At First Light is a film that is definitely hard to classify but Stefanie Scott gives a standout performance as Alex, a woman who has a mysterious experience with light and then heads out with Sean (played by TIFF 2017 Rising Star and TIFF 2018 It guy Théodore Pellerin) which makes for a fascinating experience in Jason Stone’s film. Scott is incredibly gifted at projecting an otherworldly quality in her role and the talented actress provided some surprising answers in our phone interview. We ended up having a very lively conversation about a movie that demands a total sensory experience.
The following is an edited and condensed version of our phone interview with one of a kind Stefanie Scott.
Brief Take: You must have been tracking this movie for a while. How did you first get involved with At First Light?
Stefanie Scott: It was kind of perfect timing! [laughs] It came into my life when I felt like I wasn’t ready to film it. I met with (director) Jason (Stone) when I was 17, and actually one of the producers of the film was on Insidious, and I ended up meeting up with Jason and auditioning for him once or twice, and I got the part right when I turned 18. But financing fell through, which happens a lot with indie films, and then we couldn’t find the right person to play Théodore’s character, and so it took a long time for it to really add up. And you know, once a year, we would almost make it, and then the cast wouldn’t work. Or he would try and find another Théodore, we kept auditioning people, and nothing ever synced up. My manager (Brian Medavoy) was like “ah, forget about this, it’s probably not going to be made”, but I became good friends with Jason at this point, and I was always excited about it because he always sent me the new rewrites and all of his ideas. The summer when I was 19, he called me and said “I think it’s happening, so dye your hair next week”, and I still was like “okay”. [laughs] But we dyed it and I flew up to Canada the next day, and I was there, and I was like: “Oh, I guess it’s happening now”. Then I met Théodore—I think that he got the part two days before—and we made it, and it was a really, really special experience.
BT: You and Théodore have such incredible chemistry in the film, though!
SS: You know what? We bonded instantly. I don’t know if it was his first time speaking English in a film, it was his first or second, and it was his first time being the lead lead in English in a film, because you know, he’s French. He’s only been speaking English for a year or two. So we became friends very quickly because it was kind of like us against everybody else. [laughs] It was kind of like us two together in Canada, so we definitely became good friends quite fast.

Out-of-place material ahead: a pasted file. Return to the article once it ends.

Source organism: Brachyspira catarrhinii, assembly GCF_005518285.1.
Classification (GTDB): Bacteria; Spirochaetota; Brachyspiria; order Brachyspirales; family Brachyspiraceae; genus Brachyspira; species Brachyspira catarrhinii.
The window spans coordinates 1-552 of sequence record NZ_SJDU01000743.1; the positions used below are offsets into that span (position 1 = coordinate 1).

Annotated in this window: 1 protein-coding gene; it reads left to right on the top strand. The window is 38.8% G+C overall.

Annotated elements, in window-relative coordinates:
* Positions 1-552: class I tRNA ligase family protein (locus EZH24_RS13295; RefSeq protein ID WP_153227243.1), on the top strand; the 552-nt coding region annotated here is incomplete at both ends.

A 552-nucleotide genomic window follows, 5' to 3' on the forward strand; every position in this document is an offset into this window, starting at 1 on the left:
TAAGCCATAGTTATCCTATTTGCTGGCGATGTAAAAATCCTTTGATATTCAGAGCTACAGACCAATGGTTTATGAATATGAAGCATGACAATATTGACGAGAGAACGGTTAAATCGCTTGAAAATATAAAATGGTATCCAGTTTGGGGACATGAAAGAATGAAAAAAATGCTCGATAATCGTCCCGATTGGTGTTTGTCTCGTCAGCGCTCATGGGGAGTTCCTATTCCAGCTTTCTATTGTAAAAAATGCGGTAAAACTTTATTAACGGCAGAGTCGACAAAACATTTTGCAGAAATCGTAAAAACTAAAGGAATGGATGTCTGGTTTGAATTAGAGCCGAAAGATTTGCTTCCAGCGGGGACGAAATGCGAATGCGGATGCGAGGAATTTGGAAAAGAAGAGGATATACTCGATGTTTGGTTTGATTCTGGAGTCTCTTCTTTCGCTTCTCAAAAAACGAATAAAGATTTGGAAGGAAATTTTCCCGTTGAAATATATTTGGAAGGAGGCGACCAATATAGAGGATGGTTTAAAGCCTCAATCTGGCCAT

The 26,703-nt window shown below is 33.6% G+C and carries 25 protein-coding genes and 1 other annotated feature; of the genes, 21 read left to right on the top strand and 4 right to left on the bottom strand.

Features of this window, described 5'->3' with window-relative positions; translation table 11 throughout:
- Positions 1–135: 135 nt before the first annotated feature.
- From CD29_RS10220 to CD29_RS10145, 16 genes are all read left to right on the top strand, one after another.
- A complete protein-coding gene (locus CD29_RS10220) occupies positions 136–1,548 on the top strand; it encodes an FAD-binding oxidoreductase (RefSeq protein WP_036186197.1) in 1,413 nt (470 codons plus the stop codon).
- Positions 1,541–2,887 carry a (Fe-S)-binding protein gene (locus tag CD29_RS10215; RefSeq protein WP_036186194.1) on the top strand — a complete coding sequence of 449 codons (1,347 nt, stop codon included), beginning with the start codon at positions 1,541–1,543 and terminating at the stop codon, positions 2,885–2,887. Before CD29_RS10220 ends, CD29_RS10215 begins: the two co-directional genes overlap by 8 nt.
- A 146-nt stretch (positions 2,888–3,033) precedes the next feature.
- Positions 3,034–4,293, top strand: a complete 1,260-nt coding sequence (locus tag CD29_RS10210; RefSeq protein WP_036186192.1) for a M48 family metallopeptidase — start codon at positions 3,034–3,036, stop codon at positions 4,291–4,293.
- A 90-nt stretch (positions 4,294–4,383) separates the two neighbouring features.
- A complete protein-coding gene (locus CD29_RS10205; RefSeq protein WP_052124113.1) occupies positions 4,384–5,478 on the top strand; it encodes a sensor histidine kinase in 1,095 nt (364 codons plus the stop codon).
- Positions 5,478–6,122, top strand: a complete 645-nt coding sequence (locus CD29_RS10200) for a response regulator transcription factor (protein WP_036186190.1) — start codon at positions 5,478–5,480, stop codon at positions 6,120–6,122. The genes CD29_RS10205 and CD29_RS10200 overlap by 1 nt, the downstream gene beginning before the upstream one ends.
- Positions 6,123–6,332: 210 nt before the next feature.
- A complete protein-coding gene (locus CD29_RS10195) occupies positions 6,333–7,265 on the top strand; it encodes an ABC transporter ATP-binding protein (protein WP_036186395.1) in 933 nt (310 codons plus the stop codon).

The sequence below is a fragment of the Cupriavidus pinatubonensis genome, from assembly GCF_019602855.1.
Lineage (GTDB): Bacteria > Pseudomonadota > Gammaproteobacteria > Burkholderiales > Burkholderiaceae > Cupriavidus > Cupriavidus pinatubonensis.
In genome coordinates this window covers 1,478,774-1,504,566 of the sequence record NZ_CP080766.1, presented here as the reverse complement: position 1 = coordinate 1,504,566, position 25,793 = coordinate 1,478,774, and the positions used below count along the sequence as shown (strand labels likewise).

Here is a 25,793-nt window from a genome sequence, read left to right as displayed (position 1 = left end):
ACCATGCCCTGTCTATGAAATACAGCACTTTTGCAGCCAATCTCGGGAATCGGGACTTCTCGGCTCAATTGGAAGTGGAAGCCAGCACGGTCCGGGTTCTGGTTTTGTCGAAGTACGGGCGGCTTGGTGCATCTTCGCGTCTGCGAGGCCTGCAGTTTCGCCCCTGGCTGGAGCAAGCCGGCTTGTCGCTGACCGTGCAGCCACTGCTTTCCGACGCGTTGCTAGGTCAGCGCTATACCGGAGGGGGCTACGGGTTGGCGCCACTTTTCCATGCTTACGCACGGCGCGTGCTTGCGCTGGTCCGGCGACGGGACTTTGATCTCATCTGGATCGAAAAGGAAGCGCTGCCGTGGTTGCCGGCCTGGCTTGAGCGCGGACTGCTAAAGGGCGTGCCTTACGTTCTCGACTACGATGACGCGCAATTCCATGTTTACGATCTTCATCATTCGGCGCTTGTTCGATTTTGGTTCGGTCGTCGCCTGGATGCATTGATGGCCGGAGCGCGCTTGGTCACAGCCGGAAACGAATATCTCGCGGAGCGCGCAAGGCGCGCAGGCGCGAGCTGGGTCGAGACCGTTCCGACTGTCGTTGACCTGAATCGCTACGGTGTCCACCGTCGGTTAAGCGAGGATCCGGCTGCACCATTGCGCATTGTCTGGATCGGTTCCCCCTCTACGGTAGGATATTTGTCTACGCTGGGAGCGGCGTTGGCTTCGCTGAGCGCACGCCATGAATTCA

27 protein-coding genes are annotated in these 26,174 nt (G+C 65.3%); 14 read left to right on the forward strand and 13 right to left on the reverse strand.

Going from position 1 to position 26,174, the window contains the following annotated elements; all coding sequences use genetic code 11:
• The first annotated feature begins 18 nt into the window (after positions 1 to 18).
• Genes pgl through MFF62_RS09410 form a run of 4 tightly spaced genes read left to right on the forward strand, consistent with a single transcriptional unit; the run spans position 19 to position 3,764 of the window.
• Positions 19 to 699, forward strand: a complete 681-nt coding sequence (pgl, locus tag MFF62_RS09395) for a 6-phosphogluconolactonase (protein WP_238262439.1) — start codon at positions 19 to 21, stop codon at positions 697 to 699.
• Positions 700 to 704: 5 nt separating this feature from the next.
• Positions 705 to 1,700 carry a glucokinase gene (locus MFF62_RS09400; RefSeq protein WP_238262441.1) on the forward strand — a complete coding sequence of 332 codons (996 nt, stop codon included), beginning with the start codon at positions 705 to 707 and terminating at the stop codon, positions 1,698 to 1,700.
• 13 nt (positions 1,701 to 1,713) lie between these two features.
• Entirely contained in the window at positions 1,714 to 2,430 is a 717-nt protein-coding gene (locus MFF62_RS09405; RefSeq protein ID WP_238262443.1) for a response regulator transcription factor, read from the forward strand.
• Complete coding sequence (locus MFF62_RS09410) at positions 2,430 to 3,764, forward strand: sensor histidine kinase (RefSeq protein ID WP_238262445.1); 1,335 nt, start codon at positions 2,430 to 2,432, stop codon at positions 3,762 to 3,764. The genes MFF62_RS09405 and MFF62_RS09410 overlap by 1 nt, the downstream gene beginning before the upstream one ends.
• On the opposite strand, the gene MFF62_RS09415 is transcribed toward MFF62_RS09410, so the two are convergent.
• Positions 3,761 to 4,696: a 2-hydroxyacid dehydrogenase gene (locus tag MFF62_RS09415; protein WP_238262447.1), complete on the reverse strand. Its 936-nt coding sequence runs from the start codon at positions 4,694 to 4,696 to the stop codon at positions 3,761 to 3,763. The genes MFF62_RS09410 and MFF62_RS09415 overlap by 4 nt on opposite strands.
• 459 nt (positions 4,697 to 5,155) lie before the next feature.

BT: What was it like to be at SXSW to premiere this film?
SS: It was really special because I had been part of the movie for so long, so it was definitely a celebration that it was going to be seen on a big screen at such a great festival. As opposed to last year, which I was also super proud of to be in Small Town Crime, but it had a much bigger cast and I hadn’t been actively involved in the film, you know making it, creatively. But it was really fun to see it, to go there last year for my first year, but this year was like a really big celebration because it was really special to just see it on the big screen with the people who you love with whom you made it.
BT: You’re in some pretty incredible movies that are coming out at the same time. Is this by design?
SS: I feel like it’s impossible to have a plan in this business, as nothing you think will go your way goes your way, and all of the things that you wouldn’t expect come your way, but are the best. Obviously I like to do different things every single time, but it’s funny that the roles that you’re up for that you don’t get, but that you think are going to be great for you and challenging, and the ones that come unexpectedly are the greatest ones. [laughs] So it kind of falls into place in its own time. You kind of have to let go and trust that everything will work out. So nothing is really intentional, even though you want to have more control over your career, it’s really hard to, which makes this business really complicated. [laughs]
BT: You made At First Light, Beautiful Boy and Good Girls Get High in a row!
SS: It’s kind of weird how that happens. Sometimes you film a movie and you’re not sure if it’s ever going to come out, but I feel like it’s really cool that that’s kind of how it happens, though. They’re always coming out in groups without meaning to, you know?
BT: Your transition from Disney and your earlier roles has been fascinating to watch.
SS: Yeah, it’s fun. I’m very grateful and appreciative of it, and I’m just having a good time, to be honest. Like Good Girls Get High, I just saw it for the first time, and it’s my favourite thing I’ve ever done—that, and At First Light, because they’re different experiences. Fun-wise, I had never done a comedy like that, like a raunchy, funny comedy, you know? We had to be high the whole movie and do some f’ed up stuff. I can’t even believe they gave me that part! It’s funny, because I had been testing for a show that I was really excited about at the time and then it fell through, and I got Good Girls Get High at the same time, and I was like “okay, I didn’t get a show but I get to pretend I’m high for like a month”. Like “that sounds like fun!”, but a year later, I couldn’t be more grateful. It was the best month of my life and the movie turned out hilarious, and that’s just another example about how you think that your career is going to go one way, and then something else happens that you don’t really expect. At first I was like “do I really want to tell people that I’m doing a movie called Good Girls Get High?”. [laughs loudly] But then I’m so proud of it now because it’s really funny.
At First Light plays in select theatres and is available On Demand and VOD.